More and more, a writer without a blog is like a day without sunshine. Actually, that makes no sense, especially considering I live in Melbourne. Where’s a simile that works? Let me check my metaphor banks… like a car without wheels? A fish without gills? Tony Abbott without a hollow rictus of hate plastered to his skull?
Ah, nothing works tonight.
Okay, fuck metaphor. Straight up, though, writers are expected to blog nowadays. Successful books don’t hit shelves (or Kindles) without blogs laying the groundwork, giving the writer a chance to communicate their voice and style to readers and drum up excitement; success, in turn, brings the expectation from readers of keeping those lines of communication open, of the writer showcasing their process, insights and works-in-progress, or just occasionally saying fuck for a cheap pop.
This sounds like I’m gearing up to blog about how blogging sucks. I’m not. But I’ve been talking to some other writers this week about the point and purpose of blogging, and I thought it would be a good blog post, because META META META.
The prevailing wisdom is that writers must control their brand, or be their own brand, or communicate their brand to their market or something like that. I’ve said that myself in the past, but over the last year or so I’ve come to really dislike all this talk of brands and brand management as something writers should obey or aspire to embody. To be blunt and a bit lefty, ‘branding’ is a trite analogy bleeding in from the consumerist underpinnings of modern society that seeks to reduce everything to the level of a marketable commodity, so that writers, artists and political ideologies are seen as no different to a roll-on deodorant. But we are more than brands; we are people with skills, goals and stories to tell, and we do ourselves no service by attempting to sell ourselves as products.
(I also hate the labelling of everyone working with art/words/symbols as ‘creatives’, like we’re some kind of interchangeable components in an assembly line, but that’s a separate tirade.)
So what, then, is the purpose of all this blogging, if not to sell yourself and promote your work? Well sure, that’s part of it. But more important, I think, is that it’s fun and intellectually engaging. It’s a way to share ideas and communicate your passion about writing. The best writer-bloggers, to my mind, are the ones who blog not just because it’s necessary, or because they want to attract readers, but because they like it – and, just as importantly, they enjoy being entertaining and attention-provoking in the process.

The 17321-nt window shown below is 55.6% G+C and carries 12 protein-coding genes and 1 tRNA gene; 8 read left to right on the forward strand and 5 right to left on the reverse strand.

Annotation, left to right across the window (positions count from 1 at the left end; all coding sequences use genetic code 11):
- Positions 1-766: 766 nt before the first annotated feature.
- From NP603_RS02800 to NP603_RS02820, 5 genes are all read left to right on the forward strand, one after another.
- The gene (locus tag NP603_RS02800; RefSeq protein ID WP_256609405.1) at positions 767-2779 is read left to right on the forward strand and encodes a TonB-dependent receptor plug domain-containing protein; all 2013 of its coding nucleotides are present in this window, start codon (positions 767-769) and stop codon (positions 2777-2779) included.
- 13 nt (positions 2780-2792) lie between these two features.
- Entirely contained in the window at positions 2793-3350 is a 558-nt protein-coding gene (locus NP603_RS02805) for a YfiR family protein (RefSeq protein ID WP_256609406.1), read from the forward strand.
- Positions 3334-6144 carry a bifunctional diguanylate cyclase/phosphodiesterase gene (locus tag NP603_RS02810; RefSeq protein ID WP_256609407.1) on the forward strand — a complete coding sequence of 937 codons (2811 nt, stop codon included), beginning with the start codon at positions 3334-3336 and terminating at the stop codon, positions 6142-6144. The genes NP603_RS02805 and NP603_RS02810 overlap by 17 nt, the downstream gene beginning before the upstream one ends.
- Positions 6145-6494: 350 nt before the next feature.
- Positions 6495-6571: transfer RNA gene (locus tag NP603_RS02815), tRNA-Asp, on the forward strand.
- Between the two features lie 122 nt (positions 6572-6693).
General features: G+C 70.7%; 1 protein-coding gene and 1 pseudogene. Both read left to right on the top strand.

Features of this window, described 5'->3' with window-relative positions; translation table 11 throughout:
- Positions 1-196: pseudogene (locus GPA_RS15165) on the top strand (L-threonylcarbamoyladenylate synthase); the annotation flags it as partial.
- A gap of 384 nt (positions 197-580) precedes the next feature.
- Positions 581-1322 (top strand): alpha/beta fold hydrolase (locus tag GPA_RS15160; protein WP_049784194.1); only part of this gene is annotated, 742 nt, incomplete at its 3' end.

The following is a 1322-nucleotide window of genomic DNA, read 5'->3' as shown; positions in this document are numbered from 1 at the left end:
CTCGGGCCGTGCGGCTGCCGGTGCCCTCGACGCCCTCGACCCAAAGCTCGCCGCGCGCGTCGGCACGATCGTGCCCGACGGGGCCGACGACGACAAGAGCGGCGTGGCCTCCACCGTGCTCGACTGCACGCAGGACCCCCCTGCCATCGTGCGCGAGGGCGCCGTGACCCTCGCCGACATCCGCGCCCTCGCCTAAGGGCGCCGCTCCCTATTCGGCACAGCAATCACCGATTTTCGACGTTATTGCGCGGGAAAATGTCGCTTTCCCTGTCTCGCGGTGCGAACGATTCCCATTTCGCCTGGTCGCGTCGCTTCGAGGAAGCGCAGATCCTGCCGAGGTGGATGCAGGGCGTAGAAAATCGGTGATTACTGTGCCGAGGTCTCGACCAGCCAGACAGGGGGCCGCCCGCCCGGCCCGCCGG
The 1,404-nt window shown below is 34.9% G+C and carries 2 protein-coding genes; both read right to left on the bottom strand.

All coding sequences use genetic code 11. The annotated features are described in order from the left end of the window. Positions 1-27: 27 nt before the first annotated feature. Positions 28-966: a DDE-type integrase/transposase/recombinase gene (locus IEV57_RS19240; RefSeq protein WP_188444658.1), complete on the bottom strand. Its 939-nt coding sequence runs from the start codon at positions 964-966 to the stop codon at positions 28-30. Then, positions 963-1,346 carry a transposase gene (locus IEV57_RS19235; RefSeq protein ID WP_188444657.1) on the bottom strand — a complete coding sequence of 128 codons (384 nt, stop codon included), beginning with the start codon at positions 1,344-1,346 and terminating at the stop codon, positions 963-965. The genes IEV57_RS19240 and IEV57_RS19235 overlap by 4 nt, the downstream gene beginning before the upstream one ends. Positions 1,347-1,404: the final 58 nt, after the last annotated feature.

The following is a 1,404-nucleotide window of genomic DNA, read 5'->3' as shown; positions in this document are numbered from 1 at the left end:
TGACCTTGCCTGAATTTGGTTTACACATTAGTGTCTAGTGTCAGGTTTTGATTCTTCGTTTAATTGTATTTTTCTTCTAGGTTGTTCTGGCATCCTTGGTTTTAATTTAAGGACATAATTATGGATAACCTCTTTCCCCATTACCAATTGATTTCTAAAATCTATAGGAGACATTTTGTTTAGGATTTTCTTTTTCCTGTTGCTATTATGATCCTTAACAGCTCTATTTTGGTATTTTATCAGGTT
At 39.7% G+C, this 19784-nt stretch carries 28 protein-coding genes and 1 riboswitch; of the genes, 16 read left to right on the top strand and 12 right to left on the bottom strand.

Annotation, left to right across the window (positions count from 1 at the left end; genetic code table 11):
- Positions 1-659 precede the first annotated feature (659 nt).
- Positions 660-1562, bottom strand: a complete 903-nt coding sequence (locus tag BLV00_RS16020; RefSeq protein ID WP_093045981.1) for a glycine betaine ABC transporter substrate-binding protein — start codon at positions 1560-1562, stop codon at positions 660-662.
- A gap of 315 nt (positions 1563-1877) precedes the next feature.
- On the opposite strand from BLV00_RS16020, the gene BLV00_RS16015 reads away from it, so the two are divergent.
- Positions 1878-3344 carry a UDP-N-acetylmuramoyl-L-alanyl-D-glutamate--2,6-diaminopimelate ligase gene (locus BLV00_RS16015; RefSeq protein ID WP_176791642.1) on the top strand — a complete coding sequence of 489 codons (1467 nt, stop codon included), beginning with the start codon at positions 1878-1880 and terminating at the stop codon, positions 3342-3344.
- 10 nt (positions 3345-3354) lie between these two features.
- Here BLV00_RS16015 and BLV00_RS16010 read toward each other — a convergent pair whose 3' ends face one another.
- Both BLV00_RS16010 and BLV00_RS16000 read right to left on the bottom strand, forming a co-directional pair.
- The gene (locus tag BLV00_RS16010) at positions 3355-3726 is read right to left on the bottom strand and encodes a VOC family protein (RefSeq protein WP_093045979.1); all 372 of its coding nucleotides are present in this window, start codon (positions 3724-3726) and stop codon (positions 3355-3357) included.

That last part is really important. When talking with some writers about this, a couple of them suggested that blogging could feel false, a hollow act of trying to gain attention, and one that required a kind of self-censorship to control the message you want to put out. It was writer/musician Talie Helene who turned that around to suggest that blogging is a performance – an act, yes, but a genuine one that’s meant to be worthwhile for both the artist and the audience. As for self-censorship, a better way of looking at it is that you don’t try to put everything you’ve done or thought into one performance – you pick and choose, not to control the show, but to make it possible in the first place.
I find that a very powerful place to start thinking about the point and purpose of blogging, and this here blog in particular. I don’t claim to be one of the best bloggers, but yes, I like doing this. I like interacting with people, I like thinking about the process and purpose of writing, and I like sharing ideas with other. I like to entertain; I like to make people laugh, whether through my deathless prose or occasional updates on my famous cat. And I like writing blog posts. Hell, I often like writing blog posts more than writing the stuff I hope people will pay to read.
And there, of course, is the trap.
Because in the end, time spent blogging is time not spent writing the stuff you’re actually supposed to be writing. It’s time not spent on Arcadia, or the new e-novella I’ve been contemplating, or the freelance job I’ve got to have finished by this time next week. Time spent blogging can become the illusion of writing, a caffeine-free diet writing that looks like the real thing when you run spellcheck over it, but turns flat and salty on the tongue when when you actually swallow it. With your eyes.
…yeah, I can’t metaphor for shit tonight.
Once again, none of this should be construed as me saying ‘blogging is bad’. I think it’s a really powerful way for writers to connect with readers, not just as artist and audience but as peers and even as people. It’s fun, it’s worthwhile and if you do it right, it communicates the voice of your fiction.
(Which, to be honest, this blog doesn’t do very well. Chuck Wendig and Cam Rogers, to pick two examples, blog very much like they write, but my voice goes all over the place and I don’t know that someone coming in cold to this blog would find much that they could then identify in Hotel Flamingo. But then again, the odds of someone coming in cold like that aren’t all that high. Not yet, anyway.)
When blogging has no heart, it’s just an infomercial. When the heart beats, it’s the acoustic set that sends the audience off to find your albums, not just because the music was good but because they had a damn good time.
Don’t sell a brand. Don’t sell ginzu knives. Don’t sell any damned thing. Perform because you love it. The rest will follow suit.
How about you? As a reader, what does blogging – not just this blog, but any you read – do for you? What do you get out of it? And when does it turn you away?